Figure 1.

Comparison of measured and simulated values of water-filled pore space (WFPS) at 10 cm soil depth from 2000 to 2004 at Höglwald Forest. Simulation of WFPS was done using a support vector machine modeling approach.

Figure 2.

Daily means of air temperature, soil temperature (organic layer), WFPS (10 cm soil depth), and daily precipitation and annual cycles (2004–2008) of N2O, NO, and CO2 flux rates from the soil at Höglwald. For N2O, each data point represents the daily mean flux calculated from 60 individual fluxes; for NO and CO2, daily mean fluxes were calculated from 120 individual fluxes.

3.2. Seasonal and Interannual Variations of N2O, NO and CO2 Emissions

[14] In Table 2 and Figure 2, annual means of air temperature, soil temperature (organic layer) and WFPS at 10 cm depth, and precipitation at the Höglwald Forest are given for 2004–2008. Compared to the long-term annual mean air temperature (7.6°C), the period of 2004 to 2008 was much warmer, especially in 2007. Precipitation in the relatively dry years (2004 and 2008) was much lower than in the relatively wet years (2005 and 2007), resulting in large variations among these 5 years. The 5 year mean annual precipitation was 754 mm for the observation site. There were no significant annual differences in air and soil temperature (Figure 2a). Obvious seasonal patterns were observed for air and soil temperatures as well as precipitation. Air and soil temperatures increased gradually from January to July and then decreased until December. Near half of the annual precipitation occurred from May to August (Figures 2 and 3).

Figure 3.

(top) Monthly means of air and soil (organic layer) temperature and precipitation (black columns). (bottom) N2O, NO, and CO2 flux rates at Höglwald for the years 2004–2008.

Table 2. Annual Means of Air Temperature, Soil Temperature, WFPS, and Precipitation at Höglwald
YearAir Temperature (±SD) (°C)Soil Temperature (Organic Layer) (±SD) (°C)WFPS (10 cm Depth) (±SD) (%)Precipitation (±SD) (mm)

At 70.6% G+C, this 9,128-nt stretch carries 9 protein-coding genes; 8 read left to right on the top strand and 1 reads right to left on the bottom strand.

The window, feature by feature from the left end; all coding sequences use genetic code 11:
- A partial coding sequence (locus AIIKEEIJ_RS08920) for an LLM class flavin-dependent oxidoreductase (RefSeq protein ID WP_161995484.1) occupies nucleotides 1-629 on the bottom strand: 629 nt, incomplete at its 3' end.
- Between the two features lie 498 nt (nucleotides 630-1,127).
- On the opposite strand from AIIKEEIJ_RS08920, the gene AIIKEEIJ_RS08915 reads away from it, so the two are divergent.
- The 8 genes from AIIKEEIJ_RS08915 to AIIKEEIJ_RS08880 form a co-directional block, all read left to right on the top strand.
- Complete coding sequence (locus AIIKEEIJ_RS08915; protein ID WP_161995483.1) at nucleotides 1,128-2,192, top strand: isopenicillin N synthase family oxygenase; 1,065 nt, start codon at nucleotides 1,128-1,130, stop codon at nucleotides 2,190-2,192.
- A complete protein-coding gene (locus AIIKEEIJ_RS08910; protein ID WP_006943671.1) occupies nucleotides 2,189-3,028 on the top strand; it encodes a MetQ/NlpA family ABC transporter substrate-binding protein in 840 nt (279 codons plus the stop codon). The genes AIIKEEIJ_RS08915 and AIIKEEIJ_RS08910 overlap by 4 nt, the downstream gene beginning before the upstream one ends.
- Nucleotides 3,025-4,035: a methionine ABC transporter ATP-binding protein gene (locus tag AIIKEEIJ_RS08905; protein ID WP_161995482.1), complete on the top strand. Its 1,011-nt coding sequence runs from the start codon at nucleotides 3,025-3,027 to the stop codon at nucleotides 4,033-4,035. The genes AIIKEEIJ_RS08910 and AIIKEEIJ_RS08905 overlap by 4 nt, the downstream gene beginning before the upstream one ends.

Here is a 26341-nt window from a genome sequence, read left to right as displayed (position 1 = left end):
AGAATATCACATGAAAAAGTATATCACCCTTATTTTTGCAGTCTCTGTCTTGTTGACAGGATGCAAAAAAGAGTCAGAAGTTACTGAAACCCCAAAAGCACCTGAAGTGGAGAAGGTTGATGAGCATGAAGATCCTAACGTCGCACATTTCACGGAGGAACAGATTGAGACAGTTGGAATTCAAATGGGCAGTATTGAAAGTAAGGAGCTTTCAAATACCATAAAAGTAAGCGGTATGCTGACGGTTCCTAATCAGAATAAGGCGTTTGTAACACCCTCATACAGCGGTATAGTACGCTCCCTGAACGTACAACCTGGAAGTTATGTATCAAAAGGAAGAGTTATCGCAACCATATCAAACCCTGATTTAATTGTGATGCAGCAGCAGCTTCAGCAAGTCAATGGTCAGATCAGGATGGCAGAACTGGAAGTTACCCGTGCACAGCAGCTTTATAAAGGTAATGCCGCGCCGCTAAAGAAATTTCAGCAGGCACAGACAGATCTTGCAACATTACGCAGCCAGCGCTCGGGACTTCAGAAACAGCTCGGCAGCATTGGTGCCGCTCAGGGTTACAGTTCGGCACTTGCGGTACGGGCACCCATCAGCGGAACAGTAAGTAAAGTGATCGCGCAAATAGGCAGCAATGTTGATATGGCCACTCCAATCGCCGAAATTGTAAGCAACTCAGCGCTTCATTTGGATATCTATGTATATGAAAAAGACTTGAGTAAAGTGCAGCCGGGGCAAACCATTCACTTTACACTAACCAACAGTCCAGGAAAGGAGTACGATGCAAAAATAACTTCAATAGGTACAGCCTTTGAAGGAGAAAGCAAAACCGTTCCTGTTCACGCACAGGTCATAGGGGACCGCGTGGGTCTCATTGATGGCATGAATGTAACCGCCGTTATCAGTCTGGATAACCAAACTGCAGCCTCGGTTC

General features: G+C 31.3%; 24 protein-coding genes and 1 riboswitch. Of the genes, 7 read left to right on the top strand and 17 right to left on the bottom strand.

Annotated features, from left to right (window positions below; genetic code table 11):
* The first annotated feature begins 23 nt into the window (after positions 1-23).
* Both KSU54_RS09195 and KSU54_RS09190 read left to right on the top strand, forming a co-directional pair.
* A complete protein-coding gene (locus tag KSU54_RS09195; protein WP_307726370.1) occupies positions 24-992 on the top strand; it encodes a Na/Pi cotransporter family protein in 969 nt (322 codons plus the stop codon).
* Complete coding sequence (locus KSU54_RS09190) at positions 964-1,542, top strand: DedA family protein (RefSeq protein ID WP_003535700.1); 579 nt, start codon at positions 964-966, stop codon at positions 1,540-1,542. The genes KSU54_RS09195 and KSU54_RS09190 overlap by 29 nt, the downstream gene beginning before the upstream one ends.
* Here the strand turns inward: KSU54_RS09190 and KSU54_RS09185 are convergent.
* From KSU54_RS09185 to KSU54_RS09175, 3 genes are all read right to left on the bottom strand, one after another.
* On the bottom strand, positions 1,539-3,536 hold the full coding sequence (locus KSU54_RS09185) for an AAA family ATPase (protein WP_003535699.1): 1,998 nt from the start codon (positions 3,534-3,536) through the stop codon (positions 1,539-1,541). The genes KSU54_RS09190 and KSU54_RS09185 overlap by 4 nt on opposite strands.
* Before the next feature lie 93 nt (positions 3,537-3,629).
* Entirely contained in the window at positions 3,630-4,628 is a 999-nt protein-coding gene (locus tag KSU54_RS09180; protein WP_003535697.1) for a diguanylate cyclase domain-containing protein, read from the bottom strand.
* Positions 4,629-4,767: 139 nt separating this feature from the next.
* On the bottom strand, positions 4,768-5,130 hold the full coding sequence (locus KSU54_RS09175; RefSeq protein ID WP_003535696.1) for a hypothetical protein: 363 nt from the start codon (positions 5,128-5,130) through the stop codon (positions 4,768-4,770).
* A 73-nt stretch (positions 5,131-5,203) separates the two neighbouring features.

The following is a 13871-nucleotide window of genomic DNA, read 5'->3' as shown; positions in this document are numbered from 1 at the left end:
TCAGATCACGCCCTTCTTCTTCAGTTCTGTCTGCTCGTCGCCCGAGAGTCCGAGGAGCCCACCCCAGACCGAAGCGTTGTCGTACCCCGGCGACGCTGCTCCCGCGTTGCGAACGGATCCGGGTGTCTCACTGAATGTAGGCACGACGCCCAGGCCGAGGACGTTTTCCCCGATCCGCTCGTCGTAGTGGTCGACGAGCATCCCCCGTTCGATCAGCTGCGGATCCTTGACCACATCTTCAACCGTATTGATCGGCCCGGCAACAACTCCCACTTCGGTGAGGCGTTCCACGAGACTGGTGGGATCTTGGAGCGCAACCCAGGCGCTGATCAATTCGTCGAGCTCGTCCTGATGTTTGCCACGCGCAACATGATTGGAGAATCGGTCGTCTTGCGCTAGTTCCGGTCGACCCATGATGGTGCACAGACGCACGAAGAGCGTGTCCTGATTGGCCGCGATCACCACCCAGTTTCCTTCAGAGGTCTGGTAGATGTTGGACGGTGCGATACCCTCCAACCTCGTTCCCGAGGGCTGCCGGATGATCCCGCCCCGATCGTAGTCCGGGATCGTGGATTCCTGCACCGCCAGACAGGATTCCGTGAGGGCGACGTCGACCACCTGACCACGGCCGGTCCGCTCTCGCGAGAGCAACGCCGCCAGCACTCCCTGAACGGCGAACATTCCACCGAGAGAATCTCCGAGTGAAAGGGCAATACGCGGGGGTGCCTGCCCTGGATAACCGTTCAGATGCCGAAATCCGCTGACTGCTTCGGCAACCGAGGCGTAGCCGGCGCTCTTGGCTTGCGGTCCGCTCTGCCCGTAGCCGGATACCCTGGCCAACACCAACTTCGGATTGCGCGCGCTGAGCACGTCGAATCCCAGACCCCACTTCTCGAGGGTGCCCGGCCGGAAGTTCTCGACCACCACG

• a

    Simulated values by support vector machine approach. WFPS, water-filled pore space.

20048.4 ± 7.68.4 ± 3.747.5 ± 5.6628.5
20058.0 ± 8.38.5 ± 5.449.0 ± 3.7a889.5
20068.7 ± 8.37.1 ± 5.445.8 ± 6.2a756.6
20079.4 ± 6.98.1 ± 5.149.2 ± 3.7a821.4
20089.1 ± 7.17.6 ± 5.745.8 ± 5.5a675.6

[15] The temporal variations of daily means of N2O, NO and CO2 emission rates are given in Figures 2b2d. Annual cycles of NO and CO2 fluxes at the Höglwald site showed clear seasonal patterns, mainly following the annual courses of air and soil temperatures (Figures 2 and 3). A seasonal, temperature-driven change in magnitude of fluxes was also evident for N2O, but was less pronounced (Figures 2b and 3). In winter 2005 and 2006, a large short-term increase of N2O emission rates during thawing periods after long-term freezing was observed (Figures 2b and 4).

Figure 4.

Time course of N2O and CO2 flux rates and air and soil temperature (organic layer) during freeze and thaw periods of January–May 2005 and January–May 2006. Each data point represents the daily mean N2O flux rates calculated from 60 individual flux rates, or daily mean CO2 flux rates calculated from 120 individual flux rates, respectively.